The aviation industry and aircraft manufacturers are constantly striving to develop and design new aircraft that will offer better, safer, more economical, and more comfortable air transport. It was on these efforts that Airbus developed the new A321XLR aircraft model. As a logical step in the development of the A320 Airbus family, the A321 class was created. The A321XLR thus becomes the next evolutionary step that responds to market needs for even more range and creates more value for the airlines by bringing 30% lower fuel burn per seat than previous-generation competitor aircraft.
What are the differences from it's predecessors?
The A321XLR is the latest variant of Airbus’s A321 group, and this week it took a big step forward to become a reality. A321XLR is coming from the Airbus A321LR, where LR stands for long-range. The new model will bring numerous improvements, and its design is in the final phase, so the first flights are expected during 2022, and officially enter service during 2023.
The changes include: the new permanent Rear Centre Tank (RCT) for more fuel volume; a modified landing gear for an increased maximum take-off weight (MTOW) of 101 metric tons; and an optimized wing trailing-edge flap configuration to preserve the same take-off performance and engine thrust requirements as today’s A321neo.
The RCT, which is unique to the new long-range A321XLR, is a permanently installed high-capacity fuel tank that makes maximum volumetric use of the aircraft’s lower fuselage. Airbus targets to fill in the gap separating ordinary single-aisle planes and small widebodies. That suggests that the A321XLR will enhance a good match for the operators looking for a widebody range with a single-aisle capability.
Single-aisle planes revolution
The aircraft specifically has the longest range of any narrowbody aircraft ever built, up to 4,700 nautical miles without stopping. A321XLR is capable of flying longer distances. The A321LR is capable of flying 15% further than a simple A321neo. Whereas the A321XLR could fly 15% further than the A321LR. For passengers, the A321XLR’s new Airspace cabin will provide the best travel experience, while offering seats in all classes with the same high comfort as on long-haul widebody aircraft. Likewise, the new Airbus A321XLR won’t need to carry as many passengers to make a route economical.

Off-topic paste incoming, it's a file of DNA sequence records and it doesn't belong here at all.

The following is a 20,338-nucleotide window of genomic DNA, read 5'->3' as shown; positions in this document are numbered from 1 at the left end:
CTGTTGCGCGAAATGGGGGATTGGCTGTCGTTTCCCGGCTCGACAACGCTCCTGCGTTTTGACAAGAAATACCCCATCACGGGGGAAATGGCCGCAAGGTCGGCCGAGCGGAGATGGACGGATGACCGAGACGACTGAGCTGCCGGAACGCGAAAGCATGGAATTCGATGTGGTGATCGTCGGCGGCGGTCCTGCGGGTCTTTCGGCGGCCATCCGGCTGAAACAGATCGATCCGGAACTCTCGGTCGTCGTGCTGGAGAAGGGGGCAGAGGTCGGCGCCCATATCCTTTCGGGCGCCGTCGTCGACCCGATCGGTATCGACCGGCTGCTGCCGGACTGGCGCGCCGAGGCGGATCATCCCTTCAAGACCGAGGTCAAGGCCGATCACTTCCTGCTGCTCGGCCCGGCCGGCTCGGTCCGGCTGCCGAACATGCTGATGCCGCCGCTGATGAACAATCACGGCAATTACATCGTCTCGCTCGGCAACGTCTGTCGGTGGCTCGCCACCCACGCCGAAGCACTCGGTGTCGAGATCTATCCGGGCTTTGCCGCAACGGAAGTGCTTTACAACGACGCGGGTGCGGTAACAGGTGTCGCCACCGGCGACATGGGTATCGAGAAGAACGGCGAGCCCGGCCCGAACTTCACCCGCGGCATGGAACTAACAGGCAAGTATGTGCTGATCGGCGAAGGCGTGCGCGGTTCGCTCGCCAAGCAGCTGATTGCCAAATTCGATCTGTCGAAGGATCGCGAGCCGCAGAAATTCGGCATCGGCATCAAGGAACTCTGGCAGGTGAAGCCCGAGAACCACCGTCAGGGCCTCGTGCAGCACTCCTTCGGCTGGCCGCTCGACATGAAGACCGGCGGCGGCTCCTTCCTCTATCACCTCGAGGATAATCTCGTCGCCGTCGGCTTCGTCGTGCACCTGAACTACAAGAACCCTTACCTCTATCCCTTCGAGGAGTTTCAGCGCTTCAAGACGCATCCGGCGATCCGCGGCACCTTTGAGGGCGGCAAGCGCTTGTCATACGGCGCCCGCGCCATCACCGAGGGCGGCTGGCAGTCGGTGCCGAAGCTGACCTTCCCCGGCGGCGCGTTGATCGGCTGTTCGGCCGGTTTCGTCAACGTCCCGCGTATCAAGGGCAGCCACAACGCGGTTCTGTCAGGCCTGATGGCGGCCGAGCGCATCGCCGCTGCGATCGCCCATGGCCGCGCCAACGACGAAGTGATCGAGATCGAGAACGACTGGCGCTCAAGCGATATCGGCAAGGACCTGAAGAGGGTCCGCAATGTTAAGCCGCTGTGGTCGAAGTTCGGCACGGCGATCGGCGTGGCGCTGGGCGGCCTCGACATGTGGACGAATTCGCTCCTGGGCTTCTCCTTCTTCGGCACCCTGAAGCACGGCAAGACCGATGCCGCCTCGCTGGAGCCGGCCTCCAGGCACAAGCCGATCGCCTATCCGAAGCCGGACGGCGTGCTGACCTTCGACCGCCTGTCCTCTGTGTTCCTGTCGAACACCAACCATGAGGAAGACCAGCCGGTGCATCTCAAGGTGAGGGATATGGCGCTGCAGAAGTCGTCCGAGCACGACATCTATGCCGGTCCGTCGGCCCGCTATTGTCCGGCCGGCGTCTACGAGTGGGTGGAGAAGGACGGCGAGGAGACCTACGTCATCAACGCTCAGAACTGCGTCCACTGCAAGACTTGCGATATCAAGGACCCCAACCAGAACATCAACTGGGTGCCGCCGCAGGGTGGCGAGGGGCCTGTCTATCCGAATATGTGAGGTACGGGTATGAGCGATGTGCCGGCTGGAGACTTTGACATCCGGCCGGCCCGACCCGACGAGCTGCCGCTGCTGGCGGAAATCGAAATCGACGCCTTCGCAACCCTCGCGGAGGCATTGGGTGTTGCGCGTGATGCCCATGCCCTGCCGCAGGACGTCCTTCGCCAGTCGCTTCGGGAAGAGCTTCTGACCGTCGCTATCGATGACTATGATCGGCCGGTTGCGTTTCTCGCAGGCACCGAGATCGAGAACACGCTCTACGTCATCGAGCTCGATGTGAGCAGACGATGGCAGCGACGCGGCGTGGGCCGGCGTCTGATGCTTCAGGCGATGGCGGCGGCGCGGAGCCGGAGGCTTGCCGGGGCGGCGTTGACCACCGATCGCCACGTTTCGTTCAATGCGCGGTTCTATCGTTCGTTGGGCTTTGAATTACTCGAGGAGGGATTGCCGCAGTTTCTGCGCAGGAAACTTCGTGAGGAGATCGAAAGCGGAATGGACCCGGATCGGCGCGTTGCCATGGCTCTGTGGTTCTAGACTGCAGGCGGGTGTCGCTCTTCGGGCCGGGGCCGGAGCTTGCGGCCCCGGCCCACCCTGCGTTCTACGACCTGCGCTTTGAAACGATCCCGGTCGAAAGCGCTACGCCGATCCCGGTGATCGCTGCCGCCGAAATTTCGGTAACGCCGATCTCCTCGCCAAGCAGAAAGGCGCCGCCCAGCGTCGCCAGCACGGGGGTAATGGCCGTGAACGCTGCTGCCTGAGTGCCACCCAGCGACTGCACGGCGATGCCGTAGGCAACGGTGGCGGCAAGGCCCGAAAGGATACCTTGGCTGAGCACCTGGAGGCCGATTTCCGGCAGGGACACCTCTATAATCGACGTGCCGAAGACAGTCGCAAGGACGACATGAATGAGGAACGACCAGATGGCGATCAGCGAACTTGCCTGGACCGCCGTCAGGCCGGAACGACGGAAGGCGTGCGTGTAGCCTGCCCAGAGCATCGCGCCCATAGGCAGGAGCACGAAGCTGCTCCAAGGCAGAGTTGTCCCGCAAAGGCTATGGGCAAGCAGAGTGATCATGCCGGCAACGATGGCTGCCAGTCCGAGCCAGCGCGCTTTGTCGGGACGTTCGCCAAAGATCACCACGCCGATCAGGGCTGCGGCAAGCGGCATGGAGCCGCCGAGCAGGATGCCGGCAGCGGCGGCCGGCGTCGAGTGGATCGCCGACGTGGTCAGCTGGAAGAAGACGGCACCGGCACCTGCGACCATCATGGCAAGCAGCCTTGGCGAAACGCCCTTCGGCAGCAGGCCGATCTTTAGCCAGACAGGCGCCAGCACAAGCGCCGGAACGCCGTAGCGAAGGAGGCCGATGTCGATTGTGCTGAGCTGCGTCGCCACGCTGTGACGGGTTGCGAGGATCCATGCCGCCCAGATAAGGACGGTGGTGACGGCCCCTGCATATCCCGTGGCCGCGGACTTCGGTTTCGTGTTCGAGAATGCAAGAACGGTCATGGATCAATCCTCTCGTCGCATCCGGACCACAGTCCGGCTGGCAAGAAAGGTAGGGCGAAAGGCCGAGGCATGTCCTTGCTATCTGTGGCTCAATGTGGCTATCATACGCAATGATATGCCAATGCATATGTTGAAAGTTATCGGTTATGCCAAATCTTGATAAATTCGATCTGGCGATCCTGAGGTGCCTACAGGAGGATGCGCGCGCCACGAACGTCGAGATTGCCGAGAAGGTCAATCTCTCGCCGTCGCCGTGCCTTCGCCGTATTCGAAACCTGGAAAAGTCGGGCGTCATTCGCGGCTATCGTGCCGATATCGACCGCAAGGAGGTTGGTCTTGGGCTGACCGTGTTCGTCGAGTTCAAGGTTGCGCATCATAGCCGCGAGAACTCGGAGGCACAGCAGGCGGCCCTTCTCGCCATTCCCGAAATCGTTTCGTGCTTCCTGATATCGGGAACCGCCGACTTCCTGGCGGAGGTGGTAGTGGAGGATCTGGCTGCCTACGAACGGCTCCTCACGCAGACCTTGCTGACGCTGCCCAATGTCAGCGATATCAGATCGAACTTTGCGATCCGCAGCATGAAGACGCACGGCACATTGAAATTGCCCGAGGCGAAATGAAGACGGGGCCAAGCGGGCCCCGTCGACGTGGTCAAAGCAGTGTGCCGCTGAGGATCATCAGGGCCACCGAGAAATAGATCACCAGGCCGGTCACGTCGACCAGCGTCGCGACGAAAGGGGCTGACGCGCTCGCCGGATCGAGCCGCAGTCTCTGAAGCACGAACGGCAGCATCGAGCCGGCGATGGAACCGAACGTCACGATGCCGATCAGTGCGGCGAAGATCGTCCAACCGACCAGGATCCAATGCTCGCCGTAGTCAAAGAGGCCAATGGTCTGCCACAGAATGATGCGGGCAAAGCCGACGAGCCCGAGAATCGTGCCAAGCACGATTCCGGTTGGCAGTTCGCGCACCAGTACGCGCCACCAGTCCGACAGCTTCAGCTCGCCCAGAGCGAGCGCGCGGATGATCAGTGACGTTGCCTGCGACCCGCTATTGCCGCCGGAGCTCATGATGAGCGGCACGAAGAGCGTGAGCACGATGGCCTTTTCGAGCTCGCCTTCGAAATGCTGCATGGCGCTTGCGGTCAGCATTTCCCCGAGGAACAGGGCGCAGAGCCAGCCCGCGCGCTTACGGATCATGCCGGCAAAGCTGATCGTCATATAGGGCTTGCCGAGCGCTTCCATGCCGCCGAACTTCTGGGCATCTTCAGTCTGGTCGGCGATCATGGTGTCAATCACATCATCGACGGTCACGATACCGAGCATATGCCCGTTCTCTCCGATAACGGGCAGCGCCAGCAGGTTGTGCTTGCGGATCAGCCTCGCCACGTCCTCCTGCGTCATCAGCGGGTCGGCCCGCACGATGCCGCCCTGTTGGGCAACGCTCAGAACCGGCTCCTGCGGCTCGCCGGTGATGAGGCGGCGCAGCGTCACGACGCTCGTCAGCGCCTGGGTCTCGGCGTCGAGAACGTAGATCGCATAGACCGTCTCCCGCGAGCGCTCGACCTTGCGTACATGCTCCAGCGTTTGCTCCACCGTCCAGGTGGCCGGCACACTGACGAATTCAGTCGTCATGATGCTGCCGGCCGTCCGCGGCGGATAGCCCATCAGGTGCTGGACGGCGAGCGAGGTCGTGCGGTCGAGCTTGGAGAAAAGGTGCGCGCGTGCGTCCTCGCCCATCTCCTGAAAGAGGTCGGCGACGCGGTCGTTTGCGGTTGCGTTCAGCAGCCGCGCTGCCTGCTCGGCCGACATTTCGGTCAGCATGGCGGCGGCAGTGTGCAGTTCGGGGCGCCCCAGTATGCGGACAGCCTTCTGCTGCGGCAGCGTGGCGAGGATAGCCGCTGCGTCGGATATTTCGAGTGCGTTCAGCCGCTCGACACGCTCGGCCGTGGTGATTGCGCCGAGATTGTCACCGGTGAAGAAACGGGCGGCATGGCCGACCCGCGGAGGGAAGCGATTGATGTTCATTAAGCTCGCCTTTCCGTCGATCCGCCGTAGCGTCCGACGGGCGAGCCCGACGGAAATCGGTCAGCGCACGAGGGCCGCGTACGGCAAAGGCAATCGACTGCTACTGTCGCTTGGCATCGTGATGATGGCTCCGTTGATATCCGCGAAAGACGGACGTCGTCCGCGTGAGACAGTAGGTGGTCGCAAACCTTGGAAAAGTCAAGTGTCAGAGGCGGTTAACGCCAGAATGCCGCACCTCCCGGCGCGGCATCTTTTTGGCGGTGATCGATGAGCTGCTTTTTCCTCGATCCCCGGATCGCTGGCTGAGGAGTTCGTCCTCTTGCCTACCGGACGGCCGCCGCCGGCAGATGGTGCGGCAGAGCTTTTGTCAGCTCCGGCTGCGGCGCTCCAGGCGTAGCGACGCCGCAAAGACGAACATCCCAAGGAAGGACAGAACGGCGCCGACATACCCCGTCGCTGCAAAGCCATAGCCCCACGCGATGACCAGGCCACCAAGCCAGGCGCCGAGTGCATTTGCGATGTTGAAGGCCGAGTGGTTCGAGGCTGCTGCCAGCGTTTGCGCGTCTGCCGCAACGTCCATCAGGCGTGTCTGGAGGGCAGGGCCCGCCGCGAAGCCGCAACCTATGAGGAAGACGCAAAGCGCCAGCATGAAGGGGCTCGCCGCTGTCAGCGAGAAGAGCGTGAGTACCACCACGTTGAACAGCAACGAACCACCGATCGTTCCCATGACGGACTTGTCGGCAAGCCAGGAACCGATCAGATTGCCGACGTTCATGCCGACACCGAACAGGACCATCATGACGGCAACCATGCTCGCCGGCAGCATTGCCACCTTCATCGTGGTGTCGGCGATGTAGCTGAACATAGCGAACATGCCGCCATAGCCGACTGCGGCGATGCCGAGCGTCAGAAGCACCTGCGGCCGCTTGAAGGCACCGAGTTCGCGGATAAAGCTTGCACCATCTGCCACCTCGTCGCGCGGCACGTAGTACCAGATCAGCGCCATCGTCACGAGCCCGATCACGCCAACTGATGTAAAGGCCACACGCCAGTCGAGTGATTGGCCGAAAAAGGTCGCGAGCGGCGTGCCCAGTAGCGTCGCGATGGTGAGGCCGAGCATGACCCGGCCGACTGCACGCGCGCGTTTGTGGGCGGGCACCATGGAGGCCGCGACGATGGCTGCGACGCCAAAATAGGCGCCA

Before the new aircraft finally leaves the hangar and enters production, there are still things that need to be resolved. Airbus intends to install a suite of flight test instruments into the aircraft to be used during the aircraft’s test phase. In addition, Airbus still needs to install and test the CFM LEAP engines that will power the jet.
If we take into account the number of airlines that made a deposit for the new airplane at the Paris Air Show in June, the XLR could mean a major redrawing of route maps when it rolls off assembly lines in 2023. The big question hanging in the air is how long passengers will accept being on a single-aisle plane. As much as the seat will be comfortable as Airbus reasons the reality is that with one aisle your capacity to move around the plane will be limited.
We are sure that you are also looking forward to the first flight with the new Airbus aircraft. Until then, follow our blog and stay up to date with the latest news.